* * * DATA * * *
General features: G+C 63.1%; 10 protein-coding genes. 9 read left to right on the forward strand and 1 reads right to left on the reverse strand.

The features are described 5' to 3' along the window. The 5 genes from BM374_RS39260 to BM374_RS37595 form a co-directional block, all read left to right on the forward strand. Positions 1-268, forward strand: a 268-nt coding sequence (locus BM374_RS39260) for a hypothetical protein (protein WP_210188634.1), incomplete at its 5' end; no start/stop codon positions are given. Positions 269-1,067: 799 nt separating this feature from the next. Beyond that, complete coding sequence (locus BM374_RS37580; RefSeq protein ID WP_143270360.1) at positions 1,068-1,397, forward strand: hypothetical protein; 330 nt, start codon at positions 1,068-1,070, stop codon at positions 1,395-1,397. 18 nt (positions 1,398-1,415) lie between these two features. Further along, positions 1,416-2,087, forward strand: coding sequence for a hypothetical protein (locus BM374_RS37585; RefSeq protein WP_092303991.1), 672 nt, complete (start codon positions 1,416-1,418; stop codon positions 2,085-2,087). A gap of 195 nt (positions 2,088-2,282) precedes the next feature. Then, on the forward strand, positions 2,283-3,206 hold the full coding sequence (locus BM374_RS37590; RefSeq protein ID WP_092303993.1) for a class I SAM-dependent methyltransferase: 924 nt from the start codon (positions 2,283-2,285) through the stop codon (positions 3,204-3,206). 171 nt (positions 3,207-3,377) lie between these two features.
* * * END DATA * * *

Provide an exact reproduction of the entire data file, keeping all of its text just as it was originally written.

General features: G+C 63.1%; 10 protein-coding genes. 9 read left to right on the forward strand and 1 reads right to left on the reverse strand.

The features are described 5' to 3' along the window. The 5 genes from BM374_RS39260 to BM374_RS37595 form a co-directional block, all read left to right on the forward strand. Positions 1-268, forward strand: a 268-nt coding sequence (locus BM374_RS39260) for a hypothetical protein (protein WP_210188634.1), incomplete at its 5' end; no start/stop codon positions are given. Positions 269-1,067: 799 nt separating this feature from the next. Beyond that, complete coding sequence (locus BM374_RS37580; RefSeq protein ID WP_143270360.1) at positions 1,068-1,397, forward strand: hypothetical protein; 330 nt, start codon at positions 1,068-1,070, stop codon at positions 1,395-1,397. 18 nt (positions 1,398-1,415) lie between these two features. Further along, positions 1,416-2,087, forward strand: coding sequence for a hypothetical protein (locus BM374_RS37585; RefSeq protein WP_092303991.1), 672 nt, complete (start codon positions 1,416-1,418; stop codon positions 2,085-2,087). A gap of 195 nt (positions 2,088-2,282) precedes the next feature. Then, on the forward strand, positions 2,283-3,206 hold the full coding sequence (locus BM374_RS37590; RefSeq protein ID WP_092303993.1) for a class I SAM-dependent methyltransferase: 924 nt from the start codon (positions 2,283-2,285) through the stop codon (positions 3,204-3,206). 171 nt (positions 3,207-3,377) lie between these two features.